NICRP | Prevent Child Abuse Nevada: Parents

Get the FACTS about Child Sexual Abuse:

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Who are the Victims?

Abusers and Grooming Tactics

Signs & Symptoms of Child Sexual Abuse

Stages of Healthy Sexual Development

Preventing Abuse Starts in the Home

Reporting Child Sexual Abuse

Reporting Child Sexual Abuse*

Child Sexual Abuse can be difficult to identify, and many people aren't sure what to do. For years, sexual abusers counted on our reluctance to raise suspicions about someone because they might turn out to be innocent. If you are suspicious, pay attention and follow your instincts that something may not be "quite right". By acting on your suspicions you could save that child from further abuse and save countless other children from that abuser.


Call Department of Family Services at
(800) 992-5757 (702) 399-0081
Contact your local police
311 or 911

Remember that even if you suspect someone you know might be sexually abusing a child and are concerned about what will happen if they are reported, the best thing you can do for that person is to get them to stop the abuse! If you suspect sexual abuse of a child in your family or circle of friends, you may want to approach the non-offending parent(s) with your concerns. Talk to them about what you have learned, this website, and so they can also learn what to do.

  • Child's full name, home address, age and gender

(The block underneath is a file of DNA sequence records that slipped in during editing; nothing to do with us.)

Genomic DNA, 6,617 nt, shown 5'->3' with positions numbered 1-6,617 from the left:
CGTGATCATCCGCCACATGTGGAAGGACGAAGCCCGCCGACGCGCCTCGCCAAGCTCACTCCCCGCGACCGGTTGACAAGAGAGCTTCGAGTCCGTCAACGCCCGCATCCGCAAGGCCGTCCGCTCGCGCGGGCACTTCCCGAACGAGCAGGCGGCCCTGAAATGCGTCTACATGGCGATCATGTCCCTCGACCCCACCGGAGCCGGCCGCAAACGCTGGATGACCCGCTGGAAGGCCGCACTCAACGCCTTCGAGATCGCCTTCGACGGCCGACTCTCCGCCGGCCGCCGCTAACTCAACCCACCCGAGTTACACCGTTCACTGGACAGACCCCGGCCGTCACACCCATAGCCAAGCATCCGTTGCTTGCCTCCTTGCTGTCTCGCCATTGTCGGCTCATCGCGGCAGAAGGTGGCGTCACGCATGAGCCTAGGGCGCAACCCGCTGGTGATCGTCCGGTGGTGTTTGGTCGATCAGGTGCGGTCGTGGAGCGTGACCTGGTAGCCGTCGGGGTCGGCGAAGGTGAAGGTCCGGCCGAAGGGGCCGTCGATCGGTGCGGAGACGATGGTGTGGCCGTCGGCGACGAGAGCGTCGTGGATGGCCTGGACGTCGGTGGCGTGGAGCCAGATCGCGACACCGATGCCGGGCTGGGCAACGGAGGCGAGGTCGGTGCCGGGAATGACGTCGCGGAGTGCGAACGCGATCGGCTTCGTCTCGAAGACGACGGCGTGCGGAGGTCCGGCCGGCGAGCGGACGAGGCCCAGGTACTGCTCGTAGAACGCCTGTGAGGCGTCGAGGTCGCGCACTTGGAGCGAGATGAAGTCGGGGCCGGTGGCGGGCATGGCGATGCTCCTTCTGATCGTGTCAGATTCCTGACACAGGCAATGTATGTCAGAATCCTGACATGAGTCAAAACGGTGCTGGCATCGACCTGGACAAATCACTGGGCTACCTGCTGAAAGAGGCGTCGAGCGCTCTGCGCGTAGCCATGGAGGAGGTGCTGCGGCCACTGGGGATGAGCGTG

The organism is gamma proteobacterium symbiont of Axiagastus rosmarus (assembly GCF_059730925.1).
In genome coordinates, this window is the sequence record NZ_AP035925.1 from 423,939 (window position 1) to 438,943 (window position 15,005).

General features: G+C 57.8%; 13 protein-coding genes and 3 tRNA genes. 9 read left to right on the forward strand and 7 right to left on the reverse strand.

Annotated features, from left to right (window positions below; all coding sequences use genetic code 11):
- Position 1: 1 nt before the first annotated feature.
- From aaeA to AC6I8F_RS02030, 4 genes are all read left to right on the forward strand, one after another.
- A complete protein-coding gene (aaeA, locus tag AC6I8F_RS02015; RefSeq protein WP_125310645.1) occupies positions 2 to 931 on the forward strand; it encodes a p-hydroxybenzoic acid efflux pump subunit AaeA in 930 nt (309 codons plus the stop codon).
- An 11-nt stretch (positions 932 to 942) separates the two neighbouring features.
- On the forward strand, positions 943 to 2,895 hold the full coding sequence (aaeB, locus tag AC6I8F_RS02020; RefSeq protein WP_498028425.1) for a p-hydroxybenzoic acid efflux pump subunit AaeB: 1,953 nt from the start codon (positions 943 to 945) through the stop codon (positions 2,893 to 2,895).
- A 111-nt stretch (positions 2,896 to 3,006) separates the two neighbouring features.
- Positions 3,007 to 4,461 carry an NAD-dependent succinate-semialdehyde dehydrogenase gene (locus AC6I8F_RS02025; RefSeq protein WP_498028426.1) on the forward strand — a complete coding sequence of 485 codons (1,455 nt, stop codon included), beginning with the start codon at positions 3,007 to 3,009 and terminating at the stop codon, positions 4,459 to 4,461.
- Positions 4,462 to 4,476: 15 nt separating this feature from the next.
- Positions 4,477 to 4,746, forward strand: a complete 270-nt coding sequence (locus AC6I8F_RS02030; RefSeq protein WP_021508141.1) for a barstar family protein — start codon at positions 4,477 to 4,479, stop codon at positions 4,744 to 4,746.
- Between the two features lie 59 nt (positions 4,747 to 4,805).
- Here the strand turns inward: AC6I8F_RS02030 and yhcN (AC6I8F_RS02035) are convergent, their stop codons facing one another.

• Phone number for child or adult in the home
  • Name and address of the child's parents or caregiver
  • The nature and extent of the injury, abuse or neglect; any evidence of previously known or suspected abuse or neglect of the child or other children in the care of the adult
  • Name and address, if known, of the person who is alleged to have abused or neglected the child and that person's relationship to the child
  • Any other important information to assist child welfare or law enforcement e.g., previous arrests or legal issues of individuals in the household, known weapons, pets, and/or other children in the household
  • Medical professionals, law enforcement, employees or volunteers in a youth organization, attorneys, licensed school personnel, or others who work in a place that provides care to children are among those who are MANDATED REPORTERS and must report suspected abuse. Reports must be made as soon as possible but no later than 24 hours after abuse or neglect is reasonably suspected.

    *Information gathered from Program Materials.

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    Amanda Haboush-Deloye: Director of Programs- PCA Nevada

    Tara Phebus: Interim Executive Director, NICRP

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